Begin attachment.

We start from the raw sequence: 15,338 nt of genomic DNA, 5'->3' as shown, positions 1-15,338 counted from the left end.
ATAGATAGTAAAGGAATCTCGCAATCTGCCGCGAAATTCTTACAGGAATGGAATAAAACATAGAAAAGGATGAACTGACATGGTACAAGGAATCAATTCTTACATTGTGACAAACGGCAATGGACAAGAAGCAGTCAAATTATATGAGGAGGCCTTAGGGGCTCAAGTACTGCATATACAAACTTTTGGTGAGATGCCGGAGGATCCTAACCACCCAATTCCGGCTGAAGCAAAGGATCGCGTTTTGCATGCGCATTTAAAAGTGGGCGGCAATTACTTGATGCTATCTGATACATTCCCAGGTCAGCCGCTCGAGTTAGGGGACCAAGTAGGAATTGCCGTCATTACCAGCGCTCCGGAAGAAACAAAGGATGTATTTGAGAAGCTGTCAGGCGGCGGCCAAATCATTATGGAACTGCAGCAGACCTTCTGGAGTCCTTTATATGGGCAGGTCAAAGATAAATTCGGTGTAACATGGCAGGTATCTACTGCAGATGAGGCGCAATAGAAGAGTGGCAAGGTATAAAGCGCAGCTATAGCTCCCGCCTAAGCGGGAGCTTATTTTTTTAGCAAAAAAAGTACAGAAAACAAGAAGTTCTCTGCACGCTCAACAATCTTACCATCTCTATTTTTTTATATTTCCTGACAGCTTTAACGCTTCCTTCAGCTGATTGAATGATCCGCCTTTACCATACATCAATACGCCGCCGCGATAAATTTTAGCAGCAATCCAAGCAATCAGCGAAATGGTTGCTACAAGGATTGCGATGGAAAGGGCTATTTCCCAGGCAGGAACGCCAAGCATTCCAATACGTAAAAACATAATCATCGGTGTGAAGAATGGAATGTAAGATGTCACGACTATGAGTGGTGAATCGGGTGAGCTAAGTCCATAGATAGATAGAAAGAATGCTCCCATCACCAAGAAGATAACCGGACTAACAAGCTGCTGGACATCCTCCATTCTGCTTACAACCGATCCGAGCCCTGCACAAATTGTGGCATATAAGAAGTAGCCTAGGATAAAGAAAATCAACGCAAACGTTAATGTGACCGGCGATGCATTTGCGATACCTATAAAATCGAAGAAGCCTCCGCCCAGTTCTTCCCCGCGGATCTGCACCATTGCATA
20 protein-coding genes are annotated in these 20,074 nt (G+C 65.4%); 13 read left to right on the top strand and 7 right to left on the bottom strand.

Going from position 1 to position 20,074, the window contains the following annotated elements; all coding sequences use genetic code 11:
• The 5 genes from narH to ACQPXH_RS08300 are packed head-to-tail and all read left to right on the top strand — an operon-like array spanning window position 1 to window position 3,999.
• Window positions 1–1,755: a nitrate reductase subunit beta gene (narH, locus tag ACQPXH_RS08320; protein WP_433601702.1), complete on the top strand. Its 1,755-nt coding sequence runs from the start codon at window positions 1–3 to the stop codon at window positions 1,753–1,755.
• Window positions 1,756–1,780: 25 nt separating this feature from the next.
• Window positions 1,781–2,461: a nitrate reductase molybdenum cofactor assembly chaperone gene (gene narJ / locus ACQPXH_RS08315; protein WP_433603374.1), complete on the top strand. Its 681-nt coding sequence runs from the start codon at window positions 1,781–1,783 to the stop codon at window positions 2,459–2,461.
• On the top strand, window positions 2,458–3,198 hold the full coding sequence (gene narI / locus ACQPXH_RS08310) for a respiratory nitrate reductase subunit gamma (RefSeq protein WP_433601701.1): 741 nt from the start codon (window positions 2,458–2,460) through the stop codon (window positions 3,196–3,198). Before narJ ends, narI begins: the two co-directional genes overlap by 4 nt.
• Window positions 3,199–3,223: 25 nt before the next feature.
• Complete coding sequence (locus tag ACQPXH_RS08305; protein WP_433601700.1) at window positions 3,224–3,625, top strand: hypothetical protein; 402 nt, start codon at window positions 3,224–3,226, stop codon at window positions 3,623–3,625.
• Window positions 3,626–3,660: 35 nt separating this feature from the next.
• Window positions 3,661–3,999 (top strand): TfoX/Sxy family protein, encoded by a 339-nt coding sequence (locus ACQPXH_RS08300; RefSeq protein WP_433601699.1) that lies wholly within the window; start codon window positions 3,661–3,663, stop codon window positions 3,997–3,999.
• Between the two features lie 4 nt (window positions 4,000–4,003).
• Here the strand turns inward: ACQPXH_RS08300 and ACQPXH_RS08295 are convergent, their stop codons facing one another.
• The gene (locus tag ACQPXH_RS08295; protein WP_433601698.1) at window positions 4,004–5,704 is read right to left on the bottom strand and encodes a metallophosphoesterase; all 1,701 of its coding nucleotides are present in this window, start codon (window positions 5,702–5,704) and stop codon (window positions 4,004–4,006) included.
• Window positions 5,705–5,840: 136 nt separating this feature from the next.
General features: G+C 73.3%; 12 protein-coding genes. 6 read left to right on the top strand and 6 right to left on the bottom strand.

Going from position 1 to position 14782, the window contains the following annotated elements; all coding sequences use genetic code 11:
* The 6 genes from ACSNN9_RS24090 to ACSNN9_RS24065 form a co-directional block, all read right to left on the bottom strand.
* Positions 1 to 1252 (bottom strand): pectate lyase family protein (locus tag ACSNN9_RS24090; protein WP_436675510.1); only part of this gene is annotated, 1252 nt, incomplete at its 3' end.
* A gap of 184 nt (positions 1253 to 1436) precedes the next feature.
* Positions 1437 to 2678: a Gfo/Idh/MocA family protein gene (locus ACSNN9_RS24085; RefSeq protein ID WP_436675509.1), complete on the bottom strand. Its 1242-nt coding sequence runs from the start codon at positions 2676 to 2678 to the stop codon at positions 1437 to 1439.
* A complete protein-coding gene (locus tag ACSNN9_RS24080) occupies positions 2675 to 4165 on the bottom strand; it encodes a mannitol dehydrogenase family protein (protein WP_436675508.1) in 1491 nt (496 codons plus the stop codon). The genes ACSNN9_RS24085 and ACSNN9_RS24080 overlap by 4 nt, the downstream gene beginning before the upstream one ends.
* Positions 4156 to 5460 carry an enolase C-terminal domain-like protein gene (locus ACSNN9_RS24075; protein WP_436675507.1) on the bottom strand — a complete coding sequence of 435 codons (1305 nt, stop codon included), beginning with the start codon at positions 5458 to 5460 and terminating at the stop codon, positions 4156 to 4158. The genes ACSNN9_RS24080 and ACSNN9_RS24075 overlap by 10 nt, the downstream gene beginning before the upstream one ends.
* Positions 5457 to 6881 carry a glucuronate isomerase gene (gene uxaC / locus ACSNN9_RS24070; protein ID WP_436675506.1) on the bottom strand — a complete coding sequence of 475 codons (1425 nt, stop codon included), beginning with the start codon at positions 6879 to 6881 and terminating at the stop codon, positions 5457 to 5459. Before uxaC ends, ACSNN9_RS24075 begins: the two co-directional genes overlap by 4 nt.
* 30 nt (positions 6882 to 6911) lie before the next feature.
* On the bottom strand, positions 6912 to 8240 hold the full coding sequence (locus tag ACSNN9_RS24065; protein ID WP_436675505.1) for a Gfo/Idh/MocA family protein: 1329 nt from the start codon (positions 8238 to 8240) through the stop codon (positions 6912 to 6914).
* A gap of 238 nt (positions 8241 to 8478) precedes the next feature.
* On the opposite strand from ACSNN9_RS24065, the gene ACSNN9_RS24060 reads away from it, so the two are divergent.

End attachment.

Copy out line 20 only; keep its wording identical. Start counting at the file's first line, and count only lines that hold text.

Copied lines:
* The 6 genes from ACSNN9_RS24090 to ACSNN9_RS24065 form a co-directional block, all read right to left on the bottom strand.